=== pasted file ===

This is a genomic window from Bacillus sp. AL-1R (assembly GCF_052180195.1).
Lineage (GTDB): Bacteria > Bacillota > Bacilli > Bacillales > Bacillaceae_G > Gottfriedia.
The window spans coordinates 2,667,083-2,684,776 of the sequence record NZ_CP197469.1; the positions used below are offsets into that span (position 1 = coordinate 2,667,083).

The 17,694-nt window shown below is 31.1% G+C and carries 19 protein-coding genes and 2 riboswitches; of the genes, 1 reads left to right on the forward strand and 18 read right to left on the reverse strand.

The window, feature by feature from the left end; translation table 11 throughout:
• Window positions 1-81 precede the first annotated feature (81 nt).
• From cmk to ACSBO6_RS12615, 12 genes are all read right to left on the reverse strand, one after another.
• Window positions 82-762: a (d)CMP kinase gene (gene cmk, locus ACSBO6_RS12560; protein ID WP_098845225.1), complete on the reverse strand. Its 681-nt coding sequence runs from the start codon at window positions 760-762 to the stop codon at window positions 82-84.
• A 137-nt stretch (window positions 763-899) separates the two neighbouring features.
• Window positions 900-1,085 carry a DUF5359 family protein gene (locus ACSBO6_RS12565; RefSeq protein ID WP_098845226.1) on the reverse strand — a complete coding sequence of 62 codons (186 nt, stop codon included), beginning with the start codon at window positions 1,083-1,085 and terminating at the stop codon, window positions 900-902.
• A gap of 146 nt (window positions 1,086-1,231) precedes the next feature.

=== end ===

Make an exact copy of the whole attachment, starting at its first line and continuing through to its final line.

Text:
This is a genomic window from Bacillus sp. AL-1R (assembly GCF_052180195.1).
Lineage (GTDB): Bacteria > Bacillota > Bacilli > Bacillales > Bacillaceae_G > Gottfriedia.
The window spans coordinates 2,667,083-2,684,776 of the sequence record NZ_CP197469.1; the positions used below are offsets into that span (position 1 = coordinate 2,667,083).

The 17,694-nt window shown below is 31.1% G+C and carries 19 protein-coding genes and 2 riboswitches; of the genes, 1 reads left to right on the forward strand and 18 read right to left on the reverse strand.

The window, feature by feature from the left end; translation table 11 throughout:
• Window positions 1-81 precede the first annotated feature (81 nt).
• From cmk to ACSBO6_RS12615, 12 genes are all read right to left on the reverse strand, one after another.
• Window positions 82-762: a (d)CMP kinase gene (gene cmk, locus ACSBO6_RS12560; protein ID WP_098845225.1), complete on the reverse strand. Its 681-nt coding sequence runs from the start codon at window positions 760-762 to the stop codon at window positions 82-84.
• A 137-nt stretch (window positions 763-899) separates the two neighbouring features.
• Window positions 900-1,085 carry a DUF5359 family protein gene (locus ACSBO6_RS12565; RefSeq protein ID WP_098845226.1) on the reverse strand — a complete coding sequence of 62 codons (186 nt, stop codon included), beginning with the start codon at window positions 1,083-1,085 and terminating at the stop codon, window positions 900-902.
• A gap of 146 nt (window positions 1,086-1,231) precedes the next feature.